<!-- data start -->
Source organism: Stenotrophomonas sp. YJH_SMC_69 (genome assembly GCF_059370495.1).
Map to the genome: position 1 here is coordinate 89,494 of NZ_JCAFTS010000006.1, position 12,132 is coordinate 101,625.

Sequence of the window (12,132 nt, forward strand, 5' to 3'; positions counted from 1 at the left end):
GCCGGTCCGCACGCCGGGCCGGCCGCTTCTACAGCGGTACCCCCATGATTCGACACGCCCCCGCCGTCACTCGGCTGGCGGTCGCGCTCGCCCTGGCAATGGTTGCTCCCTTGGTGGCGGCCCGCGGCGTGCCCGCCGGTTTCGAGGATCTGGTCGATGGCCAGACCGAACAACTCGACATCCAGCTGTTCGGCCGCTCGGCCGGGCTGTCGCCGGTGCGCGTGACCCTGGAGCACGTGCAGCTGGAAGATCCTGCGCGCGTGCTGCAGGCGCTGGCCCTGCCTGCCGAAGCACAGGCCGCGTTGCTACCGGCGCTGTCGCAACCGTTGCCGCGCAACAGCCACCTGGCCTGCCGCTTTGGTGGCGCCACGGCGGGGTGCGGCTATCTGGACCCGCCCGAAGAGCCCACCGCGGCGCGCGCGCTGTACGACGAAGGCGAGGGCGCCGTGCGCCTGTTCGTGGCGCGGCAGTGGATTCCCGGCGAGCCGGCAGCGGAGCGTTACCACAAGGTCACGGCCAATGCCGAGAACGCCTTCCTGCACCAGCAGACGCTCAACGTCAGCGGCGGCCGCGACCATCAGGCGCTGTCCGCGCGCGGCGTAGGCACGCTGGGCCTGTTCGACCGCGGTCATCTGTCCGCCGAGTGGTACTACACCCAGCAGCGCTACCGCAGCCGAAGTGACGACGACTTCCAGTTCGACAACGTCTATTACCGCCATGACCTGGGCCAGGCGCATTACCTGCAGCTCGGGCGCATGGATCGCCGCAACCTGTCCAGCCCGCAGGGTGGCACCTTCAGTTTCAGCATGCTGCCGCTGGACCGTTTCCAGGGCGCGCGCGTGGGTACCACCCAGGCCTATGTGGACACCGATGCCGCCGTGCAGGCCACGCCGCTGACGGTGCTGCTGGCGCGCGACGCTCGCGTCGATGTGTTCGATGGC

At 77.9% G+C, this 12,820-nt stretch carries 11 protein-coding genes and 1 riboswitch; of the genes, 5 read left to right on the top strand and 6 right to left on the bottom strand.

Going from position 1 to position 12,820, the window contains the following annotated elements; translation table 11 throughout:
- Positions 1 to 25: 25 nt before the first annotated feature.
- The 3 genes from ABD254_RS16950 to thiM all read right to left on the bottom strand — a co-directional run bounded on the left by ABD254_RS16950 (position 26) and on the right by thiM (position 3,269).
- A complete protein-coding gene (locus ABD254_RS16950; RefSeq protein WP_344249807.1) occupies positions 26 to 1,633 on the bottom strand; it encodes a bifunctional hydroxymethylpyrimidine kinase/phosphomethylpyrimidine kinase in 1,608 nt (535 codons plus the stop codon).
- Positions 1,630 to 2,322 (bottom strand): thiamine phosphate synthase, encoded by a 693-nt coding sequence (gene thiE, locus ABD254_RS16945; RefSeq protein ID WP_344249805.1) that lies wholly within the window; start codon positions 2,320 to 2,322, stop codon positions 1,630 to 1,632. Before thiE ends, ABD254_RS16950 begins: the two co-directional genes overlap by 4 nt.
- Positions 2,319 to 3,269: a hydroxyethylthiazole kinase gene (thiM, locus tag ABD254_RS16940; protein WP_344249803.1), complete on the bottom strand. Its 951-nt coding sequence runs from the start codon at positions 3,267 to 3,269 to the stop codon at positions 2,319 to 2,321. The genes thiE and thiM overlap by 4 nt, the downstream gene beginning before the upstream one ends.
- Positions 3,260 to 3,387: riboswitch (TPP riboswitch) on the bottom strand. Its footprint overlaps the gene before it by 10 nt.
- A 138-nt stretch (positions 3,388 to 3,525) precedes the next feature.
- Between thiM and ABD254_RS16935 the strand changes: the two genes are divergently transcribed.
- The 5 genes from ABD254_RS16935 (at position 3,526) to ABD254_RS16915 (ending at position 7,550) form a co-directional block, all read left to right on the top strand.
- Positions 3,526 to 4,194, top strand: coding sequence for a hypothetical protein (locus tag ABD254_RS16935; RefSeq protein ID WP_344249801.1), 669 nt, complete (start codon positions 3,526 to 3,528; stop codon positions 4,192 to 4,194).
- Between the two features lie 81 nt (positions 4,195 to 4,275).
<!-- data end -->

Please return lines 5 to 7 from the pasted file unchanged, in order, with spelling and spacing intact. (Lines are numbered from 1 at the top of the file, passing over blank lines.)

At 77.9% G+C, this 12,820-nt stretch carries 11 protein-coding genes and 1 riboswitch; of the genes, 5 read left to right on the top strand and 6 right to left on the bottom strand.

Going from position 1 to position 12,820, the window contains the following annotated elements; translation table 11 throughout:
- Positions 1 to 25: 25 nt before the first annotated feature.